Yes, very good – the chytrids are probably the common ancestor for all the other fungi. Those that didn’t diverge enough and stayed chytrids retained their undulipodia, but at some point, others lost their flagella and kept on changing into all the other phyla of fungi over time.
What is so different about the chytrids that they kept their flagella, while the others were suited to live without them? There must be something about the chytrids life cycle and/or environment that required the retention of their eukaryotic flagella. Well, they all live in water, maybe they need flagella to swim around. But look at the picture of the chytrid on the right, I don’t see a flagellum anywhere there.
The chytridiomycete name comes from the Greek chytridion, which means little pot. The pot holds all their zoospores, their reproductive form. It is the zoospores that have the flagella, so they can swim away and establish themselves somewhere with less competition. But that isn’t a good enough explanation. Many water borne fungi come from the basidiomycete or ascomycete phyla, and they don’t have flagella in any of their life cycle stages. Hmmm.
We have tens of thousands of extant (living today) fungal species, and only about 750 or so have any undulipodia. This makes the chytrids exceptional, and is directly related to their being the common ancestor for all the other fungi. If undulipodia are so important that animals, protists, some fungi, and even some plants have them, then why is it that so many fungi seem to get along fine without them? Maybe they’re the exception.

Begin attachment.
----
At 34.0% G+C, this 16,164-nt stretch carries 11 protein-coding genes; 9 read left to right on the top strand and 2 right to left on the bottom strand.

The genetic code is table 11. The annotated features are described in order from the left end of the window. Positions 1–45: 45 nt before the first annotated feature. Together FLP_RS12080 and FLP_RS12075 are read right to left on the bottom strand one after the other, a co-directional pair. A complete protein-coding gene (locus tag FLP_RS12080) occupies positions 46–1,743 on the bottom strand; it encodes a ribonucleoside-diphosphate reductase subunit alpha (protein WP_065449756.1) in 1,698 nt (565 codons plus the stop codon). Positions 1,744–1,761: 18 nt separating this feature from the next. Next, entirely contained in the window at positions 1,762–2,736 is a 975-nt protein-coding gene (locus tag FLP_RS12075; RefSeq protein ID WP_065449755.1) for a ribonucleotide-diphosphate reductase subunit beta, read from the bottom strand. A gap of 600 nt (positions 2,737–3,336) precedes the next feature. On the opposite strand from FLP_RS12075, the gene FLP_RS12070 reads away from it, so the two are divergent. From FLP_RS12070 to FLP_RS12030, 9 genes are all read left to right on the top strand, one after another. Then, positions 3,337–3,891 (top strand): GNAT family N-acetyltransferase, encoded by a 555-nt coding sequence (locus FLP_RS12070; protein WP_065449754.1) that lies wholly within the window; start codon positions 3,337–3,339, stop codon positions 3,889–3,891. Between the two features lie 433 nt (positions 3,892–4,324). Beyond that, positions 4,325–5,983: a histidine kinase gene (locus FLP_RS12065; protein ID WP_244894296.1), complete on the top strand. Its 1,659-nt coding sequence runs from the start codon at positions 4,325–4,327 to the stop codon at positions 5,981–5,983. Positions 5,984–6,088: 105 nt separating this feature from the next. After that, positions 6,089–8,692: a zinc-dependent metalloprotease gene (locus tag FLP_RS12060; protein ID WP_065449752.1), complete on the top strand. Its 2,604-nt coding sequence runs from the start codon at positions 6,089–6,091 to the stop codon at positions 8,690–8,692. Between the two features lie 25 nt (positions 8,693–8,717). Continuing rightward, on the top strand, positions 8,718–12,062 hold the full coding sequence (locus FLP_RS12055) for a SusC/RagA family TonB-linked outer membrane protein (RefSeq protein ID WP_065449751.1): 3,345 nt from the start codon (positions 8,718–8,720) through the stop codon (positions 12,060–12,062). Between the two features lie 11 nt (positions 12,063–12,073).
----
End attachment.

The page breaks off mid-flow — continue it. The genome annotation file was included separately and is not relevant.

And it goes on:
Let’s tell one story of how the chytrid flagella are important. A species of chytrid, called Batrachochytrium dendrobatidis, is responsible for perhaps the largest vertebrate mass extinction in the history of the Earth - and it's going on right now. Most chytrids are sabrophyitc, meaning they eat dead tissue, but a few are parasitic, mostly on plants.
You may have heard of the frightening loss of amphibian diversity on the past decades. The reasons for this are known to be several, including toxic pollutants, climate change, and habitat destruction. But B. dendrobatidis has played a significant role as well. Fortunately, a 2011 study showed that a water flea has a voracious appetite for our frog foe and might be used as a control measure. Unfortunately, a 2013 study showed that chytrid-susceptible amphibians may be succumbing to at least two different, and probably more, species of Batrachohytria. So the problem is probably more complex than we thought.
And yes, you read correctly a couple of paragraphs above. Some plants have cells that have flagella. There are moving plants cells! Those will be our exceptions for next week.
For more information or classroom activities, see:
Common descent –
Amphibian collapse –